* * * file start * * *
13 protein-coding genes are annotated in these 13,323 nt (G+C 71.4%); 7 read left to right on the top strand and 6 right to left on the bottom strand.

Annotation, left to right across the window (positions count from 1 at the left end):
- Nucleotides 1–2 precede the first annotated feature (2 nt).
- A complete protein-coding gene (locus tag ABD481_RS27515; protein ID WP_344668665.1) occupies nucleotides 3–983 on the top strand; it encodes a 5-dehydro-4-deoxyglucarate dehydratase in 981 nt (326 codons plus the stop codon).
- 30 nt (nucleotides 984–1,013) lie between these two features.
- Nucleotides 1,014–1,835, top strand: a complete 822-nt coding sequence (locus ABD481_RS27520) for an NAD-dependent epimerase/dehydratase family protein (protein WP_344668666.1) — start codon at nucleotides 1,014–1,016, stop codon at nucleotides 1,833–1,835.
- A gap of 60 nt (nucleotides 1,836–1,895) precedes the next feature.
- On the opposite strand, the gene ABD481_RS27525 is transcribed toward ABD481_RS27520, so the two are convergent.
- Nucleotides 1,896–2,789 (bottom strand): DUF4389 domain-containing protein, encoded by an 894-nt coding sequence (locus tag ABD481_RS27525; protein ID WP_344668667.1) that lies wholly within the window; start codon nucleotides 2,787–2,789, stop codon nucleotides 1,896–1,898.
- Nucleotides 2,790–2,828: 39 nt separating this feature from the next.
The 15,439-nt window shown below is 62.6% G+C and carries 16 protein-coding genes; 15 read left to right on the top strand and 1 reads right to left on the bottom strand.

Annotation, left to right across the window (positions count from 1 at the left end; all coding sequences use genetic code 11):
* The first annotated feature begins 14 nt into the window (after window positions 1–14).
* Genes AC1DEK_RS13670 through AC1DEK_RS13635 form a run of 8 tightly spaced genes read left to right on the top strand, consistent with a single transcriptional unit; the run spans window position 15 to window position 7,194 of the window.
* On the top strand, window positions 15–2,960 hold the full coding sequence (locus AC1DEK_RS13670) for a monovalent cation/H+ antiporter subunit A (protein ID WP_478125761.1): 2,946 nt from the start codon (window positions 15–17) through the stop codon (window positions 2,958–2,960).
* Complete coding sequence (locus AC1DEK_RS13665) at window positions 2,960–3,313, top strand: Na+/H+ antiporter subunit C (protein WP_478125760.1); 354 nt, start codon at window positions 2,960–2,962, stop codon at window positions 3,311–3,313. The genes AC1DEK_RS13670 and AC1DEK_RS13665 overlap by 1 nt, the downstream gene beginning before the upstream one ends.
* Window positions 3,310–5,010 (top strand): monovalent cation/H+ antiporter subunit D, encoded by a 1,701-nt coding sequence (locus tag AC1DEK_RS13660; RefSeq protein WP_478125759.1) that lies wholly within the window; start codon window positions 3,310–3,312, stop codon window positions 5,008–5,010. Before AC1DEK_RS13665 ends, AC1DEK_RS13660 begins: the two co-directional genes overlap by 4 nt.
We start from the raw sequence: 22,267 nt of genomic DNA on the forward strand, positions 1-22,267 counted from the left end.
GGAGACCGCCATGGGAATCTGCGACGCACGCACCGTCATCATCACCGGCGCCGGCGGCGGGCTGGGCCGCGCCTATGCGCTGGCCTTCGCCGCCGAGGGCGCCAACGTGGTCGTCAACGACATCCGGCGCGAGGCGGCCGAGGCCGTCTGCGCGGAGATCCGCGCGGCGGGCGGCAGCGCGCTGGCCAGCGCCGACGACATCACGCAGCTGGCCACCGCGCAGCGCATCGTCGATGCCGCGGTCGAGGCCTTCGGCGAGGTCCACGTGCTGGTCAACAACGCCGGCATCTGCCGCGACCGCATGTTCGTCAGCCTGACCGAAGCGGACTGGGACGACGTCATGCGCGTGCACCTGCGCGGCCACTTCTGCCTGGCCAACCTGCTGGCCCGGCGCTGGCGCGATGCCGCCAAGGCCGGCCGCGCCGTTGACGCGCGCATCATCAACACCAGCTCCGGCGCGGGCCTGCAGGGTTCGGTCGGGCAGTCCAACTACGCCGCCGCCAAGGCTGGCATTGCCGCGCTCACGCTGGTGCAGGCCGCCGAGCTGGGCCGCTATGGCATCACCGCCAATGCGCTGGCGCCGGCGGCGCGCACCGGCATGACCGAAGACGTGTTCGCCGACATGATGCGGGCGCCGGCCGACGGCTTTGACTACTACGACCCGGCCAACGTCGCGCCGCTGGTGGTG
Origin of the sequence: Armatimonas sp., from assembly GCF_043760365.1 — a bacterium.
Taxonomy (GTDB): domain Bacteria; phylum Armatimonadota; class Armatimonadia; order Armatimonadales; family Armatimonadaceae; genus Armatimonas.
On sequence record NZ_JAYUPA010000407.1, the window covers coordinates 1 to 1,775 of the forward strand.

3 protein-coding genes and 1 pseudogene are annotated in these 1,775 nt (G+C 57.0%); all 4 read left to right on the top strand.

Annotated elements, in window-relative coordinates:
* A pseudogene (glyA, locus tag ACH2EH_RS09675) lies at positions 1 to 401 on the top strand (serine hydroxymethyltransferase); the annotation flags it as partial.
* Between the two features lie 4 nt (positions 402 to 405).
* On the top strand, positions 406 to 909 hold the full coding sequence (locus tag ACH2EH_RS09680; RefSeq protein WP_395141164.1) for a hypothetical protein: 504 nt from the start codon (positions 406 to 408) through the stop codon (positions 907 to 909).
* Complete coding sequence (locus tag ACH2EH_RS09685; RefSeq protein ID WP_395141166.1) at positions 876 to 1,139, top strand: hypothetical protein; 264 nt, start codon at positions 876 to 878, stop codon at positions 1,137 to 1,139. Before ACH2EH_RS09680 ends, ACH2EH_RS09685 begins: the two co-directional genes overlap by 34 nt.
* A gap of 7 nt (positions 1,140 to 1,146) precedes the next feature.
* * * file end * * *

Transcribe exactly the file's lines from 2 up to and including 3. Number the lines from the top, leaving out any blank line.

Annotation, left to right across the window (positions count from 1 at the left end):
- Nucleotides 1–2 precede the first annotated feature (2 nt).